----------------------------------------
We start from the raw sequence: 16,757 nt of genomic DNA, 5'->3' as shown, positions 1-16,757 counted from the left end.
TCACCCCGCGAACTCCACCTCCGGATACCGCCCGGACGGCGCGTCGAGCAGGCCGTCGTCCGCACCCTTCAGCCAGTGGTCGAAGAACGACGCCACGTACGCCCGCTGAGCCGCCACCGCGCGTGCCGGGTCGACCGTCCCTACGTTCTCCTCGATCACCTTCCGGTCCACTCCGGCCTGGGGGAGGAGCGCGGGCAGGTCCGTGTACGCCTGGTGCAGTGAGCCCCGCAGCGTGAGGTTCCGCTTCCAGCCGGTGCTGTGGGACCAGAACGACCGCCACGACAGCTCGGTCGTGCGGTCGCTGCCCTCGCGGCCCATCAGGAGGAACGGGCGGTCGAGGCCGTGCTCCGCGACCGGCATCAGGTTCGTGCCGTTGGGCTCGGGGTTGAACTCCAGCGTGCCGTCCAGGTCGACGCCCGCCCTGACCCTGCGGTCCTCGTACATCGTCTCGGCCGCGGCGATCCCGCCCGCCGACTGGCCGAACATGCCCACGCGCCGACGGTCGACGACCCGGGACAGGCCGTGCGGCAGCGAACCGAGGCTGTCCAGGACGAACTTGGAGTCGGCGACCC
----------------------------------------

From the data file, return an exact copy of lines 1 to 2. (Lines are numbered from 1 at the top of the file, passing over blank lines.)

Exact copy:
We start from the raw sequence: 16,757 nt of genomic DNA, 5'->3' as shown, positions 1-16,757 counted from the left end.
TCACCCCGCGAACTCCACCTCCGGATACCGCCCGGACGGCGCGTCGAGCAGGCCGTCGTCCGCACCCTTCAGCCAGTGGTCGAAGAACGACGCCACGTACGCCCGCTGAGCCGCCACCGCGCGTGCCGGGTCGACCGTCCCTACGTTCTCCTCGATCACCTTCCGGTCCACTCCGGCCTGGGGGAGGAGCGCGGGCAGGTCCGTGTACGCCTGGTGCAGTGAGCCCCGCAGCGTGAGGTTCCGCTTCCAGCCGGTGCTGTGGGACCAGAACGACCGCCACGACAGCTCGGTCGTGCGGTCGCTGCCCTCGCGGCCCATCAGGAGGAACGGGCGGTCGAGGCCGTGCTCCGCGACCGGCATCAGGTTCGTGCCGTTGGGCTCGGGGTTGAACTCCAGCGTGCCGTCCAGGTCGACGCCCGCCCTGACCCTGCGGTCCTCGTACATCGTCTCGGCCGCGGCGATCCCGCCCGCCGACTGGCCGAACATGCCCACGCGCCGACGGTCGACGACCCGGGACAGGCCGTGCGGCAGCGAACCGAGGCTGTCCAGGACGAACTTGGAGTCGGCGACCC